As anyone who's ever had a baby knows - or anyone who's ever been in public with a friend or family member with an infant - carting around a tiny human has the same effect as walking around with a T-shirt imprinted with the words, "I LOVE STRANGERS! PLEASE COME TALK TO ME!" Everywhere you go, randos want to tell you how cute your baby is. They want to know how old she is. How heavy she is. What she eats. When she sleeps. Where she got her huge blue eyes. I have no problem entertaining these inquiries, though after the umpteenth time, I tend to get a little snarky. ("Where'd she get those eyes? Oh, probably from her father. I saw her attack his face with a spoon, so I'm assuming she gouged them out. She's spunky, this one!")
In recent weeks, I've learned that there is a one surefire way to take that T-shirt and turn it into a billboard that says, "YOU! HEY, YOU! COME HERE! I NEED TO KNOW YOUR THOUGHTS ON MY BABY! IMMEDIATELY!!!"
Slap a helmet on a baby. Game over.
As most of you already know, Lib was fitted for her helmet a couple weeks ago to fix a flat spot on her head. The technical term for what she has is deformational plagiocephaly. All that means is her head was forming a little flat on one side and she needs the helmet to help it round out. I was anxious about it at first, but thanks to some great info and advice from a longtime family friend who also went through this (thanks, Leanne!) and the reassurance from all of Lib's doctors that this was going to be harder on me and Justin than on Lib, I soon eased up. The helmet truly doesn't seem to bug her. It took us a minute to get used to it, but now that we are, it's just another part of daily life. Lib will get scanned again in November, and if she's made enough progress, we're done. In the grand scheme of things, this is just a blip on the radar.
But in addition to helping even out my child's head, the helmet serves the dual purpose of attracting all kinds of attention ranging from helpful to just plain weird. Helpful: the woman who approached us at the mall to tell us about her nephew, who wore a helmet for six months, and the awesome artist who decorated it with his favorite cartoon characters. Weird: the guy in Home Depot who asked me if he should look into getting one of those helmets for his grandchildren, because aren't they just for "keeping the kid from hitting her head?" I mean, now that she's crawling it is kind of nice to have a little extra padding up there, but no, not really, Guy.
But the weirdest of weird came when Just, Lib and I were traveling to visit family over the Labor Day weekend. We had, very fortuitously, pulled off at a truck stop on a windy county road for a snack when a microburst-like storm smacked down. We had just made it inside when winds sent the garbage cans sailing past the gas pumps and the station's power went out. The place was soon packed with wide-eyed fellow travelers and drenched truckers who'd pulled off to wait out the doom. Lib was completely unfazed. Between the ice cream I bought us to share and the seemingly random offerings of this particular truck stop store - everything from fancy Bedazzled fanny packs to neon Jesus plaques - she was kept perfectly entertained. After a half hour, the worst of it seemed to have passed and we decided to get back on the road. Justin offered to get the car and bring it to the curb, as it still was raining. I waited near the doors until he pulled up, then prepared to sprint as best I could while clutching Lib to my chest. The instant I pushed open the door with my hip, a stream of water hit us. At the same moment, a voice called to us from behind.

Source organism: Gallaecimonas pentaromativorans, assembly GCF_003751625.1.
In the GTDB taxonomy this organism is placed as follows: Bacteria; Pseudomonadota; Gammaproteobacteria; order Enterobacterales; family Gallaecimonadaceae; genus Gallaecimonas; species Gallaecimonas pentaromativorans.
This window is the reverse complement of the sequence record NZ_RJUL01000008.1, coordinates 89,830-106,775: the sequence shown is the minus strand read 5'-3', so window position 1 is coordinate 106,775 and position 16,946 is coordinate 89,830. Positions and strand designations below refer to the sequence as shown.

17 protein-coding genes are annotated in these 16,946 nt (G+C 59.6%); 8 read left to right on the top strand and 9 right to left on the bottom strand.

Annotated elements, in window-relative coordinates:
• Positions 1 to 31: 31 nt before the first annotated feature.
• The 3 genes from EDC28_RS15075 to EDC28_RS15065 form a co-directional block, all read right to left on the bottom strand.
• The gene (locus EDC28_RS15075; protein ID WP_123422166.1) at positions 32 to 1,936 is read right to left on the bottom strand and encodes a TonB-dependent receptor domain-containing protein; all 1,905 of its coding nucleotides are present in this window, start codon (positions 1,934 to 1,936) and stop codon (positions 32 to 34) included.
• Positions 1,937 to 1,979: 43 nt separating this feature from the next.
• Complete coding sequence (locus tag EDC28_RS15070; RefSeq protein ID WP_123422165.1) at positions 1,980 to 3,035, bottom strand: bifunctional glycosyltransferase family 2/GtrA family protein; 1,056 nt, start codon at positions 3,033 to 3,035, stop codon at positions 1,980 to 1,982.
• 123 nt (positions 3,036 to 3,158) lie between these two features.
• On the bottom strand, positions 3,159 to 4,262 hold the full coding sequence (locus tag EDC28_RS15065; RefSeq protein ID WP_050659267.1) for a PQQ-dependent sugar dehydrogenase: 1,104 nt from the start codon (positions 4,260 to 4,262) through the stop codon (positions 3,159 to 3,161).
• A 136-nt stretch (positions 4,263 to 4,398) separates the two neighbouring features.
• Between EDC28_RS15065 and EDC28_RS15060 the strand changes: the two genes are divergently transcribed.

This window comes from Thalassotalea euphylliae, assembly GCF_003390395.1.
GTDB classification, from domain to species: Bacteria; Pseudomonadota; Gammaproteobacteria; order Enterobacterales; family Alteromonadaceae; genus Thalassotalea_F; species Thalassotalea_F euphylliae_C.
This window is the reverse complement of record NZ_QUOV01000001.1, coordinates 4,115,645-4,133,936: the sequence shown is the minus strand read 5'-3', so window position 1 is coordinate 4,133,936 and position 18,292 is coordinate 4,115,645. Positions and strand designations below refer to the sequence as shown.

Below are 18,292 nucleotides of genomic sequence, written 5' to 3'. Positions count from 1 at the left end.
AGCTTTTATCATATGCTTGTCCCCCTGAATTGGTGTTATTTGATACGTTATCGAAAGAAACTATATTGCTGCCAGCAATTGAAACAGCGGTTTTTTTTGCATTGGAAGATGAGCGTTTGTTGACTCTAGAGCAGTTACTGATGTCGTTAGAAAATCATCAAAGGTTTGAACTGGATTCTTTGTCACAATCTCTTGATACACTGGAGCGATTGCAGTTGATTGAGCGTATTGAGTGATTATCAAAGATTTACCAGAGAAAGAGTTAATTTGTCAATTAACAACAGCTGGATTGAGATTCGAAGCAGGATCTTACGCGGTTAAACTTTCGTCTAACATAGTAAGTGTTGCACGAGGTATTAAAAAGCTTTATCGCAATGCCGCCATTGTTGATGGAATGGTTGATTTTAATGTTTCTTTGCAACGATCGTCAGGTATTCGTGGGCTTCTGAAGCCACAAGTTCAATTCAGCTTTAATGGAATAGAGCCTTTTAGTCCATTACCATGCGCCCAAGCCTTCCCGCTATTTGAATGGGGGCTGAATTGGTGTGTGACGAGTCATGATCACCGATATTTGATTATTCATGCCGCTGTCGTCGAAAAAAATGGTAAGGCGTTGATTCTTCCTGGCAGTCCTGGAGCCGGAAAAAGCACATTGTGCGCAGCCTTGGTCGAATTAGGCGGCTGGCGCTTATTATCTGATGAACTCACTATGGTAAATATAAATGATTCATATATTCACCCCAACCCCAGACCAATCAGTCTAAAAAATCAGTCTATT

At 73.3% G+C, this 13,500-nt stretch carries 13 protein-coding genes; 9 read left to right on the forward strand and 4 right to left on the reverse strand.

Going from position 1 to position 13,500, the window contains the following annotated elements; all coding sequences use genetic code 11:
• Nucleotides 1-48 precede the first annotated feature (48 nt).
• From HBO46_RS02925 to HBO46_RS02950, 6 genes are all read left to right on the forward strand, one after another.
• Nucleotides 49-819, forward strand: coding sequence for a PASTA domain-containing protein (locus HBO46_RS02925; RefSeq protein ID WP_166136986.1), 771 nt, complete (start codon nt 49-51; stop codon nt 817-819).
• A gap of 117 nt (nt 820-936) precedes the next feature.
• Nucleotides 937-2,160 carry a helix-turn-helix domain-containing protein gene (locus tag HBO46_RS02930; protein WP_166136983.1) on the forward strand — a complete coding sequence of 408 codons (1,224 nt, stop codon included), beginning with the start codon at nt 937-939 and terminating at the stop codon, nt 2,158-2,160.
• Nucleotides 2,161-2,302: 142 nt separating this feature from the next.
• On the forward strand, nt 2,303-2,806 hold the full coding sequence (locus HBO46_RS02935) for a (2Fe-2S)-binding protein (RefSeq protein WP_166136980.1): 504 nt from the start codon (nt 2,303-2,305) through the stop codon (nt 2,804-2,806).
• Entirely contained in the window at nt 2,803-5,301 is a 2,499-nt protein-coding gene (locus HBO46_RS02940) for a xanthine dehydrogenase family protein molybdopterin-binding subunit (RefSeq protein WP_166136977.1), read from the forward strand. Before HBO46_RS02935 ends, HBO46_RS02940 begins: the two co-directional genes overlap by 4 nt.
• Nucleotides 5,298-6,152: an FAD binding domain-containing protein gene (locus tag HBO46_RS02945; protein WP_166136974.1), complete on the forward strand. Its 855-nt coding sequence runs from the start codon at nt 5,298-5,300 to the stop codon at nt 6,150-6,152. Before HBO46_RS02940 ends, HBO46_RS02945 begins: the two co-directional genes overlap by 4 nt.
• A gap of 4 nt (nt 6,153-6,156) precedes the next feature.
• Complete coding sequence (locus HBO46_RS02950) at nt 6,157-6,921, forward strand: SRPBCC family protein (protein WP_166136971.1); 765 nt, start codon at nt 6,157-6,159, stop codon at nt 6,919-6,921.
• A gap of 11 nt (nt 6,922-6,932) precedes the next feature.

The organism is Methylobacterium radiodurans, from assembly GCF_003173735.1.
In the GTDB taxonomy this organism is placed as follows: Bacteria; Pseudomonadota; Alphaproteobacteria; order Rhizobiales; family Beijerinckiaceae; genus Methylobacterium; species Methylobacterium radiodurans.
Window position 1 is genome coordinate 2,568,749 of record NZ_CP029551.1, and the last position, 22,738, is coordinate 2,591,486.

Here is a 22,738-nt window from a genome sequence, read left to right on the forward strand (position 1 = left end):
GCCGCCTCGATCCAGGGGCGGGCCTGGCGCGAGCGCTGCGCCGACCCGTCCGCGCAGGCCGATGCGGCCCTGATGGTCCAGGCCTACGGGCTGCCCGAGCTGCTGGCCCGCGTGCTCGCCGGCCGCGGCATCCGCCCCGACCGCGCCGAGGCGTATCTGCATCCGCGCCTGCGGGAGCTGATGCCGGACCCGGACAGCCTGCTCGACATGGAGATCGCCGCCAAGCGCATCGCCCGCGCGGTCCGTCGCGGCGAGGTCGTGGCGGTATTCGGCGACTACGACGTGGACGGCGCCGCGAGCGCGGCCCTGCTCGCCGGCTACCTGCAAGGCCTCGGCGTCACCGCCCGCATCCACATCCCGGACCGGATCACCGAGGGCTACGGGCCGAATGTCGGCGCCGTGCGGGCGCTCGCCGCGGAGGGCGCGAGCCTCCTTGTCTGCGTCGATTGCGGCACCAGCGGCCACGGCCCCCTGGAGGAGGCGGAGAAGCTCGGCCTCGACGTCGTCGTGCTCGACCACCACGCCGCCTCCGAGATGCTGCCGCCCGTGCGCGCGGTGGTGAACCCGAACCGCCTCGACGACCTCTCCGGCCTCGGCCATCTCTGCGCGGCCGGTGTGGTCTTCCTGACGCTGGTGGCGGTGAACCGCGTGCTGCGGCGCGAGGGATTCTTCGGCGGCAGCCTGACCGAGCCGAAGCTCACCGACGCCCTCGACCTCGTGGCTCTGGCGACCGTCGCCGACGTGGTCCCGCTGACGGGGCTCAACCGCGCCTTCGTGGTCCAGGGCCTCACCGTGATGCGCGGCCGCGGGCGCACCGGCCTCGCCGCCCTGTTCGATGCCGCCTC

"Ma'am?" A man beckoned to us from just outside the door. I turned and saw a flannel-clad trucker sucking on a cigarette.
"Yes?" I asked, pulling Lib closer to me and blinking rain from my eyes.
The trucker took a step toward us.
"Ma'am? What is the matter with your baby?" The seriousness of his tone gave me pause. My initial urge was to say, "What's the matter with my baby? Well, at the moment, she's soaked because you're making me stand here in an effing DOWNPOUR." But then I decided the high road was better than the...bitter, wet road?....so I answered.
"She has a flat spot on her head and the helmet is helping correct it." I flashed a fake smile and turned to go.
Beyond annoyed, I spun around again.
"It's just that...she looks like she's ready to play quarterback!"
I looked down at my helmeted, dripping child and couldn't help but smile. Dammit, she did look like a teeny football player. Kind of like a wee George Clooney in "Leatherheads."
I laughed. The trucker looked so sincere. I realized his question came from nothing other than normal curiosity and that I needed to calm to eff down. It's normal to want to make sure that little ones are nothing but happy and healthy. A simple question followed by a silly comment isn't the end of the world.
Since then, I've tried to be more patient with strangers who approach us in public. I'm happy to talk about Lib's experience, listen to stories about their friends and family members and answer any questions they have.
And if any neighborhood kids need a QB for their game of pickup football, I have just the girl.